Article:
A group of about 100 anti-war protesters rallied Monday in Lawrence to mark the fourth anniversary of the Iraq war's beginning.
The rally started with speeches in Veterans Park, 19th and Louisiana streets, before heading south to the Army and Army Reserve recruiting station at 23rd and Louisiana streets.
One of the speakers, Julia Good Fox, urged the crowd to protest U.S. treatment of indigenous Iraqis and likened it to the way she said the United States has treated American Indians.
"Our No. 1 enemy against our sovereignty is the United States," she said.
American Friends Service Committee, a Kansas City group, laid out 36 pairs of combat boots and dozens of children's and adults' shoes in the park. The boots were tagged with the names of Kansans who had died fighting as a part of the war in Iraq. Among the names was Lucas Frantz, a 22-year-old Tonganoxie soldier who died in October 2005.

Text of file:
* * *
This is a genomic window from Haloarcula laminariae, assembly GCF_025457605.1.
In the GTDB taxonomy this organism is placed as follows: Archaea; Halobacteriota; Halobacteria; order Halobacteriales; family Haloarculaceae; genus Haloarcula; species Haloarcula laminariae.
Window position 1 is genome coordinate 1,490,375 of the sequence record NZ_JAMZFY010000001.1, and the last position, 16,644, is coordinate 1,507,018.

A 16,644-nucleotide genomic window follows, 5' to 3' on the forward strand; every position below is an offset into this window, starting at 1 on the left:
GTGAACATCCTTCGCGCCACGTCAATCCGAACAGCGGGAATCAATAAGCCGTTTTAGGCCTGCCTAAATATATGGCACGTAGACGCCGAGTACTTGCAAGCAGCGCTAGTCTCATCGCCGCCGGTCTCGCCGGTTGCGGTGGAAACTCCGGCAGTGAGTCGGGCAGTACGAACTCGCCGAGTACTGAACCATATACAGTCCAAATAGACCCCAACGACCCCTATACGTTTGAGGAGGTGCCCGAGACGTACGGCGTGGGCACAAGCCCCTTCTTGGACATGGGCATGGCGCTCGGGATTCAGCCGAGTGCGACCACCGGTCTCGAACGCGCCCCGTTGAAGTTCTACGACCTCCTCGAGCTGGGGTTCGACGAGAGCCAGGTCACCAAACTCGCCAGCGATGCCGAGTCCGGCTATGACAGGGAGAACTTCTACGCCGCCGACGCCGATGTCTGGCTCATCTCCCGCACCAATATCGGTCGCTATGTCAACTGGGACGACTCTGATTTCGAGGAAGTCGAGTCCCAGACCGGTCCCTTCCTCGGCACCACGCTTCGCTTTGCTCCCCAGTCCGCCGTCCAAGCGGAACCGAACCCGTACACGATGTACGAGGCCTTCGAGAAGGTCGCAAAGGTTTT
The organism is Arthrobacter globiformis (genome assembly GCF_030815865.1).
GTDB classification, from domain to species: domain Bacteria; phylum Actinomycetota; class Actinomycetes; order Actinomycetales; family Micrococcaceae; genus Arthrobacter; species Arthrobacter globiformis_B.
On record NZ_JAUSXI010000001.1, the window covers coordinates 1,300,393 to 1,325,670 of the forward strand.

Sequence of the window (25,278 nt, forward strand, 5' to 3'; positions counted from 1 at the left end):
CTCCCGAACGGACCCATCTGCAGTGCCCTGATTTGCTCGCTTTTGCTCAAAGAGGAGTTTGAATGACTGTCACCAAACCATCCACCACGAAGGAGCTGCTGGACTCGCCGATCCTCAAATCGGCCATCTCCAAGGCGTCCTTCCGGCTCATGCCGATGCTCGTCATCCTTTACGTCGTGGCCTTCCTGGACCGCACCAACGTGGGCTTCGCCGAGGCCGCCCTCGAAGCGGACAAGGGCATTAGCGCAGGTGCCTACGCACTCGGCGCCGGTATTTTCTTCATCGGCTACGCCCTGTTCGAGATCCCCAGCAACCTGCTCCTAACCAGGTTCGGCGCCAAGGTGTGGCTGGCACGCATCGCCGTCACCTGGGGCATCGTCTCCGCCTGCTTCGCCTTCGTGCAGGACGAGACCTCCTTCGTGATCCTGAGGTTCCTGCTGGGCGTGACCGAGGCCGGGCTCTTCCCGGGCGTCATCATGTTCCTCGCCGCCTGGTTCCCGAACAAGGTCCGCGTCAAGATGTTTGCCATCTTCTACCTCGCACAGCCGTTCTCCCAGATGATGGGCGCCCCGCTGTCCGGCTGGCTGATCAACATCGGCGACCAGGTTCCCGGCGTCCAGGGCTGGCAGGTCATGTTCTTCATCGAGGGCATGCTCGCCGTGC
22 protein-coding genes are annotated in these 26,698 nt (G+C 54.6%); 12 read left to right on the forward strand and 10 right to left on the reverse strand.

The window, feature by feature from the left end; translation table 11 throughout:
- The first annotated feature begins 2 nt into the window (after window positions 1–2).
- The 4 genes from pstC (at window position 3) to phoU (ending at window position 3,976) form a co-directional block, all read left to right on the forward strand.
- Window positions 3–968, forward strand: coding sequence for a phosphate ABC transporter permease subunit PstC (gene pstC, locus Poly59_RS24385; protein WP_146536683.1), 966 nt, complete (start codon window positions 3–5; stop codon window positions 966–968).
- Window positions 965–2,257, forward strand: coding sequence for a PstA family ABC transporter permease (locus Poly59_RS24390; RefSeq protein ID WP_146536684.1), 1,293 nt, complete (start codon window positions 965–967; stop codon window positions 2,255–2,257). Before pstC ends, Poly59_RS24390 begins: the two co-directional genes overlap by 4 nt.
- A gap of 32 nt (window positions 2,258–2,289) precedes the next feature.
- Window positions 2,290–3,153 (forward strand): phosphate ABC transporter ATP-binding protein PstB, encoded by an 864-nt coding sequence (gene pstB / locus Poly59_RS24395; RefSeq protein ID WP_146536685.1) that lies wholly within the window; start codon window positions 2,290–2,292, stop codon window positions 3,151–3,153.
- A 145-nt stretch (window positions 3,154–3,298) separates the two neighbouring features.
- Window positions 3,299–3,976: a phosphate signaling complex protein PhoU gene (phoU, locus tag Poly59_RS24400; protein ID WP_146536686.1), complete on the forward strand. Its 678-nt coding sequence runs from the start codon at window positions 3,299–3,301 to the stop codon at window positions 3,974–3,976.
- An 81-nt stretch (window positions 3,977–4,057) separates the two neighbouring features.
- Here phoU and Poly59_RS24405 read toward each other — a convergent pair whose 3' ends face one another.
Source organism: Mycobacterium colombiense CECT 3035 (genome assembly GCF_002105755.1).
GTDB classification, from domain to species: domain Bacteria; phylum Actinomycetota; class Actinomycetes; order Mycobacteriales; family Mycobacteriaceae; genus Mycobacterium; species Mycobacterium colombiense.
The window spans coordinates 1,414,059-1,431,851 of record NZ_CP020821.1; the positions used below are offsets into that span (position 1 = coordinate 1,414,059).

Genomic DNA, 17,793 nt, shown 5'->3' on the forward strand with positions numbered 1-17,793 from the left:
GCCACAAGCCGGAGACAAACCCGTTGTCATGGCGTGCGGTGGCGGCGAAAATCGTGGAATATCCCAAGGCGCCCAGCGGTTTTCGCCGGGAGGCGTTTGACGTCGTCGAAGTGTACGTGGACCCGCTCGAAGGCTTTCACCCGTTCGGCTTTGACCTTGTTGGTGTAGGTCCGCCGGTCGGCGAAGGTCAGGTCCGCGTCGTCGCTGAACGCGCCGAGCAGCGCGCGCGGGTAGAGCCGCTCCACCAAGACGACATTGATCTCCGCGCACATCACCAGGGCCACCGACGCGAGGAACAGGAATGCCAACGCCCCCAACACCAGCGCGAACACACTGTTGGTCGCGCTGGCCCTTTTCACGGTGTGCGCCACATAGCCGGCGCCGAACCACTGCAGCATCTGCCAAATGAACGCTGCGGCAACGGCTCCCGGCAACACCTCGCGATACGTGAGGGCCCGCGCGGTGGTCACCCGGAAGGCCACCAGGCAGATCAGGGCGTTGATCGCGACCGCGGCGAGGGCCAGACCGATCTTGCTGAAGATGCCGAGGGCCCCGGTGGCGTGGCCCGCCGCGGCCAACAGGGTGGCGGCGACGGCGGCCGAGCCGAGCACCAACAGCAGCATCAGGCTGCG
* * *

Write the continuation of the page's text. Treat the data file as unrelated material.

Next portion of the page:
Ira Harritt, program coordinator for the organization, said the group wanted to have a visual representation of the war's costs.
"We want people to understand the human cost of war," Harritt said.
Belinda Penaloza, a protester who was appointed to speak with the media, said the protest aimed to raise awareness that people's rights were being violated and more people were dying.
"We want to remind the public, just to push that it hasn't gone away," said Penaloza, of Lawrence.
As the group headed down Louisiana Street, it encountered between 25 and 30 Lawrence police officers. The police informed marchers they could be arrested if they wandered into the street. Although there was some spirited debate, most of the protesters complied and there was little disruption.
Lawrence Police Chief Ron Olin said the protesters were peaceful and well-behaved. No arrests were reported.
Protester Dianne Schwartz, Lawrence, said she would like to see an end to the war and thinks others would also.
"I think some of those people who are driving by us would like to be with us, too," she said.